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African Health Sciences

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HIV Epidemiology in Uganda: survey based on age, gender, number of sexual partners and frequency of testing

Jay Vithalani, Marta Herreros-Villanueva

Abstract


Background: Human Immunodeficiency Virus (HIV) is a major cause of morbidity and mortality in the world. When compared to the developed countries where HIV prevalence is on the decline, sub-Saharan Africa has experienced either a rise or stagnation in rates.
Objectives: The aim of this study was to test and educate the community in the villages of Masajja and Kibiri of Wakiso district in Uganda for HIV and safe sex practices.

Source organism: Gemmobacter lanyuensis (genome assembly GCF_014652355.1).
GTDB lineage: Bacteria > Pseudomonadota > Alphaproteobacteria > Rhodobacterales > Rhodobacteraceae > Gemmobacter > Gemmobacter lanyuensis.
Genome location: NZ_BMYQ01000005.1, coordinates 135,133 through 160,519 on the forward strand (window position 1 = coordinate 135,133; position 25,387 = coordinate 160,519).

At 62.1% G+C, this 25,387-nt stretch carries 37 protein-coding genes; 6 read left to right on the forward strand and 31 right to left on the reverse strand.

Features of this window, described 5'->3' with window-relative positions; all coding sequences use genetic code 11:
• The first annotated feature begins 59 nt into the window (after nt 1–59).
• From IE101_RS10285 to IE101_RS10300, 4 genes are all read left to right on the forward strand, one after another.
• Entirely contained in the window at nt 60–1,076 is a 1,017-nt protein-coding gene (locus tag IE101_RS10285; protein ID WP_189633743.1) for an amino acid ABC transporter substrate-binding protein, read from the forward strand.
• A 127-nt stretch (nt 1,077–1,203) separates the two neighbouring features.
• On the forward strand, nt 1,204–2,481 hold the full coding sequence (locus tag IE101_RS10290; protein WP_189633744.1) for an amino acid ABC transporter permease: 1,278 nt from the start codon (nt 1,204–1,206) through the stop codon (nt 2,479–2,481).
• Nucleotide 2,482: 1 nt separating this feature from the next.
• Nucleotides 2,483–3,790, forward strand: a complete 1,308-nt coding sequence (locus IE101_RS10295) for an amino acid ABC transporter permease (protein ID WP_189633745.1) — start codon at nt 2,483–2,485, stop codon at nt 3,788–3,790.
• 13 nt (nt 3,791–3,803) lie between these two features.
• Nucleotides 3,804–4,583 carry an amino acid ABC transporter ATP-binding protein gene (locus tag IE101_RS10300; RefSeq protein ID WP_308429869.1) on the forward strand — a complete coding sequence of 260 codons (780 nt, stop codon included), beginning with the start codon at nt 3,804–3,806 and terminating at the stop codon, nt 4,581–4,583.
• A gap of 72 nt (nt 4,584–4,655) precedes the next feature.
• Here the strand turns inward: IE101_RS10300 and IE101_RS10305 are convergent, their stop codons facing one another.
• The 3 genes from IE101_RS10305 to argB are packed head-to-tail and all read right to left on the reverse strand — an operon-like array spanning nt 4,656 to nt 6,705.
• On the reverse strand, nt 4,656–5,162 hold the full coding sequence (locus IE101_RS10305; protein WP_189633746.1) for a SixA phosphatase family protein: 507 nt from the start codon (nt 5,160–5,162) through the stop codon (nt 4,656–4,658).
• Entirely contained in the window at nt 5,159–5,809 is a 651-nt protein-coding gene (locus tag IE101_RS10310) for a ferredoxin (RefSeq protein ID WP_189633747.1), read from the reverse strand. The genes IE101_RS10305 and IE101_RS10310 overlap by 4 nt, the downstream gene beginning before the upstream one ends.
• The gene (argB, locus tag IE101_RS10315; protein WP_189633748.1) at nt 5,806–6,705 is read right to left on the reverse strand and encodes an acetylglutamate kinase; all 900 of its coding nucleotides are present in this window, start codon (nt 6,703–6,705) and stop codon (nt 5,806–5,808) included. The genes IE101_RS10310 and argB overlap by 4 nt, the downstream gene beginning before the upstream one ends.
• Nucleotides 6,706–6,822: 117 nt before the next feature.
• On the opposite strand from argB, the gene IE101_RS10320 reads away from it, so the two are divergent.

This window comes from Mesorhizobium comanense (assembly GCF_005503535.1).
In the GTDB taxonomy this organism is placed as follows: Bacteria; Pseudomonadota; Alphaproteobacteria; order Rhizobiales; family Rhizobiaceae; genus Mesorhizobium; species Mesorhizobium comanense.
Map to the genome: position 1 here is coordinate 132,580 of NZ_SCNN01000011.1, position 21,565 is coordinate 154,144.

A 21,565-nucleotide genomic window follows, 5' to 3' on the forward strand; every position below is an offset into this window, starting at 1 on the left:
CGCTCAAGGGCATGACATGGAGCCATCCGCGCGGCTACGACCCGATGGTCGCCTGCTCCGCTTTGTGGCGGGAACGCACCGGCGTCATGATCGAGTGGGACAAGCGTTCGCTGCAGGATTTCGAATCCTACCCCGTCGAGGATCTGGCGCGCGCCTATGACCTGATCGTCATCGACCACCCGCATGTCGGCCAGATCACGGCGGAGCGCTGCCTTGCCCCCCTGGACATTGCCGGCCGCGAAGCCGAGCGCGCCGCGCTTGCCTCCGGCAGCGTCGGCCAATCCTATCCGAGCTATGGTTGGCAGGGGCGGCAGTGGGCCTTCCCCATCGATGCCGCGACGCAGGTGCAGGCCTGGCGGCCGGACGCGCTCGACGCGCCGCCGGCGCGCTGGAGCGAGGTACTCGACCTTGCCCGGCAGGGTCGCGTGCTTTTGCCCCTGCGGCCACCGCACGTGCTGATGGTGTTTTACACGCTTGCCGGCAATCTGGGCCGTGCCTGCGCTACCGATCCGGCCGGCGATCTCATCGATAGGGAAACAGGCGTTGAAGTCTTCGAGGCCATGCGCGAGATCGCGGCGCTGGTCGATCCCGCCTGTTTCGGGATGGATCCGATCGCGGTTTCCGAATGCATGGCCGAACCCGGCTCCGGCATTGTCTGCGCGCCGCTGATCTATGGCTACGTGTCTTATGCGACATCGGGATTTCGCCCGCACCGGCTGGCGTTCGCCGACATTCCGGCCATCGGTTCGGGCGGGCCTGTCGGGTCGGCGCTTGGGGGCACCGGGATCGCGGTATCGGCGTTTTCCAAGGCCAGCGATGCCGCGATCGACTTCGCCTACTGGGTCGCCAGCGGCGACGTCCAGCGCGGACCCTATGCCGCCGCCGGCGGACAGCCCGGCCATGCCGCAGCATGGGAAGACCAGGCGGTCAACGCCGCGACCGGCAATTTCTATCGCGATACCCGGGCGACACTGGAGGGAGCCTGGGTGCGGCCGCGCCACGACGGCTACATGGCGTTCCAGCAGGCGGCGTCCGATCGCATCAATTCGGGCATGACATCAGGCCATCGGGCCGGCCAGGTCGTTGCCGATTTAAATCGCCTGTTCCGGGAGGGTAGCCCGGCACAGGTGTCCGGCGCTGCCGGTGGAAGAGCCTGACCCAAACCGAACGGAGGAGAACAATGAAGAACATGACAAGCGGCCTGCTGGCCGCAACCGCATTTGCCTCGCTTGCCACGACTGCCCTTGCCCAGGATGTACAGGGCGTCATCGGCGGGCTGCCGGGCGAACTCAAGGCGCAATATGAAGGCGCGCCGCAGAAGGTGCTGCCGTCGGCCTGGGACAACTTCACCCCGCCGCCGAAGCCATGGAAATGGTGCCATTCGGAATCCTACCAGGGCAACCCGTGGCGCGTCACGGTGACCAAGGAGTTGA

Methods: A sociodemographic survey was also performed to obtain data for gender, age, number of sexual partners during the previous year, frequency of testing and if ever tested positive for other sexually transmitted diseases (STDs).
Results: While 7 of the tested individuals were positive for HIV, 77 reported that they had once tested positive for other STDs. Of the 7 HIV positive individuals, 4 were females and 3 males. Over half of the tested individuals reported only one sexual partner in past 12 months and more than a quarter were sexually active with more than one partner. Majority of our population also reported getting HIV tested every 6 months or less.
Conclusion: Robust implementation of methods such as education and frequent testing can lower Uganda’s prevalence of HIV even further.

Keywords: HIV Epidemiology, age, gender, number of sexual partners, frequency of testing, Uganda.




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